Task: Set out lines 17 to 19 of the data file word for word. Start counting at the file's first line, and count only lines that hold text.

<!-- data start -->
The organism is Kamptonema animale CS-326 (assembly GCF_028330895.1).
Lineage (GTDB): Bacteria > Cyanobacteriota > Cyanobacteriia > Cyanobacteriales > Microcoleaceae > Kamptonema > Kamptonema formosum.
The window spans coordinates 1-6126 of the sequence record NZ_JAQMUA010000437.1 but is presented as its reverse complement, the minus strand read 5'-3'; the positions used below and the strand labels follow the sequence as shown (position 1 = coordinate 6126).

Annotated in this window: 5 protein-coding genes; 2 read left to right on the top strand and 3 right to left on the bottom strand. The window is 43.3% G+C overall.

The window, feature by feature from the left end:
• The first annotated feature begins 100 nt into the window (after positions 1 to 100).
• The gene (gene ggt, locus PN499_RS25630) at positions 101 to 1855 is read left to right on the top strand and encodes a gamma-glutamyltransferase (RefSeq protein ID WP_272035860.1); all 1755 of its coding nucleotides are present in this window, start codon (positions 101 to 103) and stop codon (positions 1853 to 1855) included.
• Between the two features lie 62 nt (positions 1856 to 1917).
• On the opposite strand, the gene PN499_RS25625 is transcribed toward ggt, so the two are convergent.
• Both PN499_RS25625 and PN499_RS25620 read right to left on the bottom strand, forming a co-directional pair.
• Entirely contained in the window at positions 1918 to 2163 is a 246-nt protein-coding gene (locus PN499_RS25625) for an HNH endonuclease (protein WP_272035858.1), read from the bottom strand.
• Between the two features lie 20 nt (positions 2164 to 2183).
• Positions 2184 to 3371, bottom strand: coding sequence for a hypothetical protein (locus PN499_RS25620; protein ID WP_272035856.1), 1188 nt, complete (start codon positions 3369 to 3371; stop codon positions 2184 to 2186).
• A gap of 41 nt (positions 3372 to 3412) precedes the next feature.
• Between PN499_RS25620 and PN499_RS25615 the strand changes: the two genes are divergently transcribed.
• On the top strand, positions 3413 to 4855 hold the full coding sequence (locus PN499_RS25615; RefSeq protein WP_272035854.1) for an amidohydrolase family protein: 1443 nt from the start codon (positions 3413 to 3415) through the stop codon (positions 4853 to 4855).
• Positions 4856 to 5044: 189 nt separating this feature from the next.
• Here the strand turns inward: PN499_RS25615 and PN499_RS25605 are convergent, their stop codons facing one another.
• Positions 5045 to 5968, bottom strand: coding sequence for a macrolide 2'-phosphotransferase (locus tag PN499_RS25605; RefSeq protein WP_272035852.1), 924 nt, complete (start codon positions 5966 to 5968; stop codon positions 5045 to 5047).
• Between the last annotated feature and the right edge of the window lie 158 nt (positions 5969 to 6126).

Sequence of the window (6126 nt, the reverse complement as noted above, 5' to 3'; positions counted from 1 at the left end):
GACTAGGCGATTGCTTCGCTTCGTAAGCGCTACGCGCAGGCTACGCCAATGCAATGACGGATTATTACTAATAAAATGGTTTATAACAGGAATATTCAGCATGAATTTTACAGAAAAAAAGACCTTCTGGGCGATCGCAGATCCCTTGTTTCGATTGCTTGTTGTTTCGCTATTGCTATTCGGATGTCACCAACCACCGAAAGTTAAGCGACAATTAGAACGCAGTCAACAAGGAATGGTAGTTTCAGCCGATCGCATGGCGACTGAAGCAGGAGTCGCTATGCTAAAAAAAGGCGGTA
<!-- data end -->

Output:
• Positions 4856 to 5044: 189 nt separating this feature from the next.
• Here the strand turns inward: PN499_RS25615 and PN499_RS25605 are convergent, their stop codons facing one another.
• Positions 5045 to 5968, bottom strand: coding sequence for a macrolide 2'-phosphotransferase (locus tag PN499_RS25605; RefSeq protein WP_272035852.1), 924 nt, complete (start codon positions 5966 to 5968; stop codon positions 5045 to 5047).